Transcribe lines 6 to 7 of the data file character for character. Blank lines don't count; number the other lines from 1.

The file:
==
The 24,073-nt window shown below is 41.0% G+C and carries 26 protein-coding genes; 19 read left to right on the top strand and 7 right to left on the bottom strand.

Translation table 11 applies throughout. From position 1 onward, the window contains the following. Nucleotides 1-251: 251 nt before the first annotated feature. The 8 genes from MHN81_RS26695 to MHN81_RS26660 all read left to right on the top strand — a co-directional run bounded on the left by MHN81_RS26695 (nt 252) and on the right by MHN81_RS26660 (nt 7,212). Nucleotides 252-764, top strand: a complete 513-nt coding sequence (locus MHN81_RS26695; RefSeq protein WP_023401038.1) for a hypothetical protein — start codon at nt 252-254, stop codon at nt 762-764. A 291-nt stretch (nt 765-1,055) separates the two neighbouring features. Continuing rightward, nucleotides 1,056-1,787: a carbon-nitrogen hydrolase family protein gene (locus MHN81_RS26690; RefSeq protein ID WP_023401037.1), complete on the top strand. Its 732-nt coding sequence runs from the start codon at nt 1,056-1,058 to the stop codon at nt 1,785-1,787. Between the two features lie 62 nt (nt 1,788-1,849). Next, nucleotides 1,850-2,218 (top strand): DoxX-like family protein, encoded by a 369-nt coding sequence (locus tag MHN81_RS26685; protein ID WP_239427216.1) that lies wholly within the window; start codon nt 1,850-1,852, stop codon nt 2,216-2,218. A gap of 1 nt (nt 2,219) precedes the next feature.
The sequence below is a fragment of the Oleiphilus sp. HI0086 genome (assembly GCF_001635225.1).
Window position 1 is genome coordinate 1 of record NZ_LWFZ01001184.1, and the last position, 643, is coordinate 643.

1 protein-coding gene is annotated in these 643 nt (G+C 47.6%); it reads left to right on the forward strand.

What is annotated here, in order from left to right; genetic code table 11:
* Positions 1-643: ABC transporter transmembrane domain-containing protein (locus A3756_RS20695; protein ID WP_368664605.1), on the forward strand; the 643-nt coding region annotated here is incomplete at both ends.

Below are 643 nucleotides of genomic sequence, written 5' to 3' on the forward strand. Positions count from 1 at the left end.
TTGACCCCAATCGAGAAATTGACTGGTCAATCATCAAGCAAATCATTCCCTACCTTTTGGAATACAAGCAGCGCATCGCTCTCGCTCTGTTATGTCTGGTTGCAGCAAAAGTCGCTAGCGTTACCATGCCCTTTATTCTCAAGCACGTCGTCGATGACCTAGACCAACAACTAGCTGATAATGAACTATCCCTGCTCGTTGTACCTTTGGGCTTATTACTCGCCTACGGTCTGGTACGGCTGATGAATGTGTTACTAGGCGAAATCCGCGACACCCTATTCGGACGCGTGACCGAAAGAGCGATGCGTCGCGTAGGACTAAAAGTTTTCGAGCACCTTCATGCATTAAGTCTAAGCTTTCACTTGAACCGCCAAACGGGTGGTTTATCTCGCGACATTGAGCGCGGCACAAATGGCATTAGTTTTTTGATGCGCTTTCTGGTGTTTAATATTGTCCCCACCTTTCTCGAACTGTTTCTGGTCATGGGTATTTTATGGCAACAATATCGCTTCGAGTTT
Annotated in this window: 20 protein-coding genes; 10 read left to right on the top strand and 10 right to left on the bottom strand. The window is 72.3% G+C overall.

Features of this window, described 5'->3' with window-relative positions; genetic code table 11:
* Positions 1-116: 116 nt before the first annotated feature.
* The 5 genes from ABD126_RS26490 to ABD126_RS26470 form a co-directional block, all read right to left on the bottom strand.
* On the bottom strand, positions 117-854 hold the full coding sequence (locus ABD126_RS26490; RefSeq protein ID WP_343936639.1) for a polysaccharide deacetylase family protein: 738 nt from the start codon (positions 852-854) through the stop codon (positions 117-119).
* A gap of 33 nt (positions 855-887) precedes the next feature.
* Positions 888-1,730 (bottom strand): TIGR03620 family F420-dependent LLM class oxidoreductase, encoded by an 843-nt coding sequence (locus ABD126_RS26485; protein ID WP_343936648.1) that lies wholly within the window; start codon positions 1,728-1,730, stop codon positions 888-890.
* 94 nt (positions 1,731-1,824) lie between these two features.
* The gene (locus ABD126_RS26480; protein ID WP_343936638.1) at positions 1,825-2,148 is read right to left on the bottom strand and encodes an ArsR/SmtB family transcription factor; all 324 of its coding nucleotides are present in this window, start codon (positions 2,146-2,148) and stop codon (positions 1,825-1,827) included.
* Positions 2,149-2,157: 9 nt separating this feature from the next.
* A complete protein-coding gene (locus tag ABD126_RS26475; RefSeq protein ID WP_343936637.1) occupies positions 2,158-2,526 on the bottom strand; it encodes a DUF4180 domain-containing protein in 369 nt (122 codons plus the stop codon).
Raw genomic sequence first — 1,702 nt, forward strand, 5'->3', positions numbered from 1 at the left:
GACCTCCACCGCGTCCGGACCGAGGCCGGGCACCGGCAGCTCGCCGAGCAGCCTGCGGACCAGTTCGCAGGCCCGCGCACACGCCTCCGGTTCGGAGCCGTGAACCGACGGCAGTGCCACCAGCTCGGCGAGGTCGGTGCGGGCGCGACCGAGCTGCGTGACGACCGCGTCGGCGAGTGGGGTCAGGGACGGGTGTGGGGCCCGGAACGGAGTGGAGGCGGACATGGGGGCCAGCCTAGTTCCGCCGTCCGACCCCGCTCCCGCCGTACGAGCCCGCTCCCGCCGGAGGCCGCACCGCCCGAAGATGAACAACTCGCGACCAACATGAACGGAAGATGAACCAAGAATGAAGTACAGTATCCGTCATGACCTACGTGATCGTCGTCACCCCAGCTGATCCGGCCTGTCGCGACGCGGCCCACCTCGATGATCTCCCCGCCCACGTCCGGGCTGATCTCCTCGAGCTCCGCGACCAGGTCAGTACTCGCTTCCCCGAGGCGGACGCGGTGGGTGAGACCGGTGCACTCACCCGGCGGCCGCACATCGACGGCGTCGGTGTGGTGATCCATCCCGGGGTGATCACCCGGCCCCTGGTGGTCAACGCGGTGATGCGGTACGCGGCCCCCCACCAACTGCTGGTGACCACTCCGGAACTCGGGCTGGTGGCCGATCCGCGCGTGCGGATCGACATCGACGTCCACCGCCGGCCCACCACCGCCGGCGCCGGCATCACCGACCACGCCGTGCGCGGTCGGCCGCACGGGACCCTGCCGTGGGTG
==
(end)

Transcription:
What is annotated here, in order from left to right; genetic code table 11:
* Positions 1-643: ABC transporter transmembrane domain-containing protein (locus A3756_RS20695; protein ID WP_368664605.1), on the forward strand; the 643-nt coding region annotated here is incomplete at both ends.